Have you ever found yourself feeling guilty because you are sick so often with rheumatoid arthritis. You feel guilty because you can’t perform the task that you once could or even some of the smallest things that you once could. It is very disconcerting if you find that you can’t play with your children the way you would like or do some of things they want you to do and find you are wishing with all of your heart you could run outside, play ball or even walk in the park with them the way you once could or even the way you’ve never been able to.
This is the situation we face so much of the time with our families. We wish we could do all of these things but our disease dictate when and how much we can do in our lives. We still try to do things even through our pain but so often the pain takes over and we have to listen to our bodies, therefore we are limited to what we can do. With this, the guilt creeps in because we feel we are neglecting our love ones. Of course this is not intentional but never the less the guilt is there.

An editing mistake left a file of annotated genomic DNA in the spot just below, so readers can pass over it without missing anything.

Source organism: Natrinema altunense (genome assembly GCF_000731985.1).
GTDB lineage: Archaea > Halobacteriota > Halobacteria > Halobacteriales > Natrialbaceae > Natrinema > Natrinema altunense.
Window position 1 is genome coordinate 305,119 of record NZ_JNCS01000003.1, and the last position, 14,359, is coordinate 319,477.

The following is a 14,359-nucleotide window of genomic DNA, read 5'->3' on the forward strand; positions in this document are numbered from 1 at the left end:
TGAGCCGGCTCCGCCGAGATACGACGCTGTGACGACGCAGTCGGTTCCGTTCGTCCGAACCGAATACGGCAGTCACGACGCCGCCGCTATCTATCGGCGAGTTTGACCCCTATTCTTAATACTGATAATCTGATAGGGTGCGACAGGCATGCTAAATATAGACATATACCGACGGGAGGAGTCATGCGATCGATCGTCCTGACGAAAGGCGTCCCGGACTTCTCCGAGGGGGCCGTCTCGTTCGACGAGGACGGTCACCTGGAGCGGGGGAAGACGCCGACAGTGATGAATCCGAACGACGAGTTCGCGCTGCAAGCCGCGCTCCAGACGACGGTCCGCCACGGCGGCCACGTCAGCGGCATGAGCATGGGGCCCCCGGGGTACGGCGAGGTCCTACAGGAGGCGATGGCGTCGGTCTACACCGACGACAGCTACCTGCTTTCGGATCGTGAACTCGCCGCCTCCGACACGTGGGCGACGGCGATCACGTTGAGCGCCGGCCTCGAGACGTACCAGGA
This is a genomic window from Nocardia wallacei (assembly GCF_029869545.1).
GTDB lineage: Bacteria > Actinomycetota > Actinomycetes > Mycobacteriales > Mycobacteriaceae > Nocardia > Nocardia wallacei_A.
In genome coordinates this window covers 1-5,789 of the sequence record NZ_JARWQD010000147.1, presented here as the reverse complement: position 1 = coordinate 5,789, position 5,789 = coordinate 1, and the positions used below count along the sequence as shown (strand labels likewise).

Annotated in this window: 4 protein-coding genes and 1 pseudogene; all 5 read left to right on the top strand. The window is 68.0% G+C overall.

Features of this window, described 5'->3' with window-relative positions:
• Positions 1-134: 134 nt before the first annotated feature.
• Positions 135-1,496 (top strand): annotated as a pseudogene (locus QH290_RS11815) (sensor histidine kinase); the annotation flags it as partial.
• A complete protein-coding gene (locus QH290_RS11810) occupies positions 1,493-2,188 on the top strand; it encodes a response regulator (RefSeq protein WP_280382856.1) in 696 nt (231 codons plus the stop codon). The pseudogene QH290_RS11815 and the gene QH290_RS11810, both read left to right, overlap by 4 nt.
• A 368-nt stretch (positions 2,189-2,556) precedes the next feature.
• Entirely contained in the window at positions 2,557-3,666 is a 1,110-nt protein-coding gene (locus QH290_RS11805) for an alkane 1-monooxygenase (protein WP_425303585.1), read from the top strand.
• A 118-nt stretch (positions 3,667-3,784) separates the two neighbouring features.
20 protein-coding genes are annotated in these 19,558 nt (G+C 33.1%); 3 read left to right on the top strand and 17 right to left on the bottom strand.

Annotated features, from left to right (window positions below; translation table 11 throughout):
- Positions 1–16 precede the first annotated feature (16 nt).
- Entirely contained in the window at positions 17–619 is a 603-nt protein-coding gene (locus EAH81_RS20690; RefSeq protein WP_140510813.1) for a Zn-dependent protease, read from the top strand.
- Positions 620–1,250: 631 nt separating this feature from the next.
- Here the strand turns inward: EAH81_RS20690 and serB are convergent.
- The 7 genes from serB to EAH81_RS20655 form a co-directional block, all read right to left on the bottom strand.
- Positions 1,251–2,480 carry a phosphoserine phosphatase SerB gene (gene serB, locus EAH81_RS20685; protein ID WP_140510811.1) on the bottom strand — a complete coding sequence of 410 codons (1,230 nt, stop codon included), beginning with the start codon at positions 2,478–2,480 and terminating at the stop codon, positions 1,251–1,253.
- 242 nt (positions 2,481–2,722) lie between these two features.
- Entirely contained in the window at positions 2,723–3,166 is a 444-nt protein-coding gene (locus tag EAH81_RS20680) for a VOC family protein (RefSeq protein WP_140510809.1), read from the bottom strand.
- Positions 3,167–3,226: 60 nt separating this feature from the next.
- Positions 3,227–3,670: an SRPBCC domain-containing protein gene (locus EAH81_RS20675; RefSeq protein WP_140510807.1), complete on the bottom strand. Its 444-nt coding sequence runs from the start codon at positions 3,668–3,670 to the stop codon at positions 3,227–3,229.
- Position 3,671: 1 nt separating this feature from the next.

Do they understand, sometimes. I know this can be very stressful for us but for our families as well. They need us as well as we need them so it’s a balancing situation that is hard to keep level. Understanding is very important in our fight against rheumatoid arthritis but at some point we all face what is inevitable, the guilt and sometimes the lack of understanding and the pressure we put on ourselves to do more even though our bodies say no.
Why do we feel guilty? I believe because we feel our disease has taken so much from us and is still taking so much from us as well as our abilities to do what we want in life. It’s taking away some of the simplest task that we feel we should be able to do for our families and ourselves but can’t. Some of us are faced with the fact that instead of us taking care of our family, they are taking care of us, so this leads us to think we have become a burden. Though this is not true, our guilt leads us to think otherwise.
We have to remember we are all in this together (family, friends, doctors, co-workers). We also have to remember the key to making this journey successful is: 1. love 2. support 3. understanding and 4. medication. Working together it can be done and it will be done.
photo credit: luciano bustos/freeimages.com